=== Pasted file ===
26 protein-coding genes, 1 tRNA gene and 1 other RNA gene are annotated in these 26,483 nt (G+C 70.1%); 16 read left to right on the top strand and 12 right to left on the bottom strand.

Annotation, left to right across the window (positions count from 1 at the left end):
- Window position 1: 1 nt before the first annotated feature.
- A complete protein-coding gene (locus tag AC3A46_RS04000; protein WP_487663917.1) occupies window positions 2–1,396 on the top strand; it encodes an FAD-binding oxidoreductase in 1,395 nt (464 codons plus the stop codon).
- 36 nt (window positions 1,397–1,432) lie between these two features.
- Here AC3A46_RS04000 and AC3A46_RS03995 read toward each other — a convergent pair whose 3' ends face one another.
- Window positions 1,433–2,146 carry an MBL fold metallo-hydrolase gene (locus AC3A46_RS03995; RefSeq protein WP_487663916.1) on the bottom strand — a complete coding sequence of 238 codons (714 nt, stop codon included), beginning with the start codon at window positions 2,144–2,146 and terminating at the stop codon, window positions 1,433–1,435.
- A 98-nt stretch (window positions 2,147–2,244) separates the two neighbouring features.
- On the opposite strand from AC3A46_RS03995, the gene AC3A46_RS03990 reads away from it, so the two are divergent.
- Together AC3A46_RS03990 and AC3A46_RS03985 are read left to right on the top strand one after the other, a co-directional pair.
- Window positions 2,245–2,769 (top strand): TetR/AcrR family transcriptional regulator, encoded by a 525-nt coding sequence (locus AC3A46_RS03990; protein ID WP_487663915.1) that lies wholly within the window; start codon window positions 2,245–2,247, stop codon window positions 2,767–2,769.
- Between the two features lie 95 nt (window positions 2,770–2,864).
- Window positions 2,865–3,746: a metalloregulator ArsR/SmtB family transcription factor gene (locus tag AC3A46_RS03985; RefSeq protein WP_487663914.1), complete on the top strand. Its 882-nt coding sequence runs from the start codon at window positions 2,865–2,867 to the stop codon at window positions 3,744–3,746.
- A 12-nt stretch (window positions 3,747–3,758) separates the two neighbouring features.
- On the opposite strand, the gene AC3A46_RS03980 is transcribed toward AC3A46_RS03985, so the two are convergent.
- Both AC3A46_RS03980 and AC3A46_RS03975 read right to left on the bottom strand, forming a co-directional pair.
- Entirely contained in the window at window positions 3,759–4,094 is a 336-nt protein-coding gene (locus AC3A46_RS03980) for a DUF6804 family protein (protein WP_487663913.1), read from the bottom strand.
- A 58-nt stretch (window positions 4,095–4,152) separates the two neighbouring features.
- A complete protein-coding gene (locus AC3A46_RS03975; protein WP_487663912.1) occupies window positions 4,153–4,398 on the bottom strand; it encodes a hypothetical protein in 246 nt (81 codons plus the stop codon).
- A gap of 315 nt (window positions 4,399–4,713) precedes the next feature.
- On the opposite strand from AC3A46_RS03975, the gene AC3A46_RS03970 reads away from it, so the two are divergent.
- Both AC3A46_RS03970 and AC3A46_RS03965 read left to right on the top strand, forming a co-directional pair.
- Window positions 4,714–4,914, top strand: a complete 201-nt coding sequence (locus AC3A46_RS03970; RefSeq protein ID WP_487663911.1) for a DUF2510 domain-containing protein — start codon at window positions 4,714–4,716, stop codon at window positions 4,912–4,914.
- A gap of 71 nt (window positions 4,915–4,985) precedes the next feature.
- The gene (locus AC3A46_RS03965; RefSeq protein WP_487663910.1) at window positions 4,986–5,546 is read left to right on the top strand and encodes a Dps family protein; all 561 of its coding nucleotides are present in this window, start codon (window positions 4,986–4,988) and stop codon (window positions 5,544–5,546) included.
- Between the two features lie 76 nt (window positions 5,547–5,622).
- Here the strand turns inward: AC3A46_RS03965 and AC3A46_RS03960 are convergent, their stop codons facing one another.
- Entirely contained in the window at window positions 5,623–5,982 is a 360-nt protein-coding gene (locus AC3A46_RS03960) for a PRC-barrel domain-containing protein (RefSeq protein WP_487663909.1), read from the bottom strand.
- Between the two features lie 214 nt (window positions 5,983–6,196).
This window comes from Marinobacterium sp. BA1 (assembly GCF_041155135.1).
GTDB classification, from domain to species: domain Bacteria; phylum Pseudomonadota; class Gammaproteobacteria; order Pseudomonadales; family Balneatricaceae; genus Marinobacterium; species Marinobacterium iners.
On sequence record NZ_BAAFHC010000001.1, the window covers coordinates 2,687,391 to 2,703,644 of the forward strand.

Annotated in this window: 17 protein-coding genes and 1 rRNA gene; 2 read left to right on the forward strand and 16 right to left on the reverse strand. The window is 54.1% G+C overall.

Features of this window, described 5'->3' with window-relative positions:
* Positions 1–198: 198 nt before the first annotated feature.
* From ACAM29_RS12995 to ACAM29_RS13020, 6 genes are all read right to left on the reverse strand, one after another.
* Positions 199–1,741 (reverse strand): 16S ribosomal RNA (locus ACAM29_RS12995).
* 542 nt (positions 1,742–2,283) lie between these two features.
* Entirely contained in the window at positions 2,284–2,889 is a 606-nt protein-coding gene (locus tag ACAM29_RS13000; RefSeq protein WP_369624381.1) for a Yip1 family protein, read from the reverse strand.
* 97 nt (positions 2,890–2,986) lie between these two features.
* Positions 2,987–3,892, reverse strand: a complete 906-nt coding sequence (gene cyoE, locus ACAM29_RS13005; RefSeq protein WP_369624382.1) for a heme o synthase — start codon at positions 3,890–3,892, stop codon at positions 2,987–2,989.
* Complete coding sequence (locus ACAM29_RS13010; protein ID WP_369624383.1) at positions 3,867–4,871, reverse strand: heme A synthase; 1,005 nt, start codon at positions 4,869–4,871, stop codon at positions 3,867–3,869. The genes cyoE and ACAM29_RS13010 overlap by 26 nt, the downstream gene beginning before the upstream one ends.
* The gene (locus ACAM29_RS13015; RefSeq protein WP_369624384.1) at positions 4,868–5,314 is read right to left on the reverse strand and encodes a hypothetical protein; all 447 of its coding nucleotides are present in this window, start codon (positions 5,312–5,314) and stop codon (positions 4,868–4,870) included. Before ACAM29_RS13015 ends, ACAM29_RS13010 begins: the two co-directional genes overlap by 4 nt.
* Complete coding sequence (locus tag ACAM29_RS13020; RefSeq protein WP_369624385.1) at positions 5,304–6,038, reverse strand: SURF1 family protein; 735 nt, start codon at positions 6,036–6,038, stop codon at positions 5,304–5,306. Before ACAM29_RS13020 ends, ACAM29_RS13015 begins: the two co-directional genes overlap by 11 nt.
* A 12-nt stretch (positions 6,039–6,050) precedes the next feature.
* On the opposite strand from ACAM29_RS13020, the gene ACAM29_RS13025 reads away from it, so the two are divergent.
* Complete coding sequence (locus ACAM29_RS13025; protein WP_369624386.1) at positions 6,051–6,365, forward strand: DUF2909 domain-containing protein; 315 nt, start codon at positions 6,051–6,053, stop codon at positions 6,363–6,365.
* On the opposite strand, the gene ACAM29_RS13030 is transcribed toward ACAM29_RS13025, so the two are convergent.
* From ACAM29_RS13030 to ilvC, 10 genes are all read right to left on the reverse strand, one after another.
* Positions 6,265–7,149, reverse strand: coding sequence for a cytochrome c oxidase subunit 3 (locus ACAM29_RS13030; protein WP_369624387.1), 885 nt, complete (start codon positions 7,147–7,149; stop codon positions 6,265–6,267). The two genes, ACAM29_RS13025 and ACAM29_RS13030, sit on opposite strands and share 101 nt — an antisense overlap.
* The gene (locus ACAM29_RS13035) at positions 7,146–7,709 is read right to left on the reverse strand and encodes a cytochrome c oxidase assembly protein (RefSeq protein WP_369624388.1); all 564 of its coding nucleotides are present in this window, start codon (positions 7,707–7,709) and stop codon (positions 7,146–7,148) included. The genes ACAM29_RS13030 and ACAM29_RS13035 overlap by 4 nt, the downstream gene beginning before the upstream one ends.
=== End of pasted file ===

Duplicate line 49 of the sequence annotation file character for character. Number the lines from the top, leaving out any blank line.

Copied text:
* From ACAM29_RS13030 to ilvC, 10 genes are all read right to left on the reverse strand, one after another.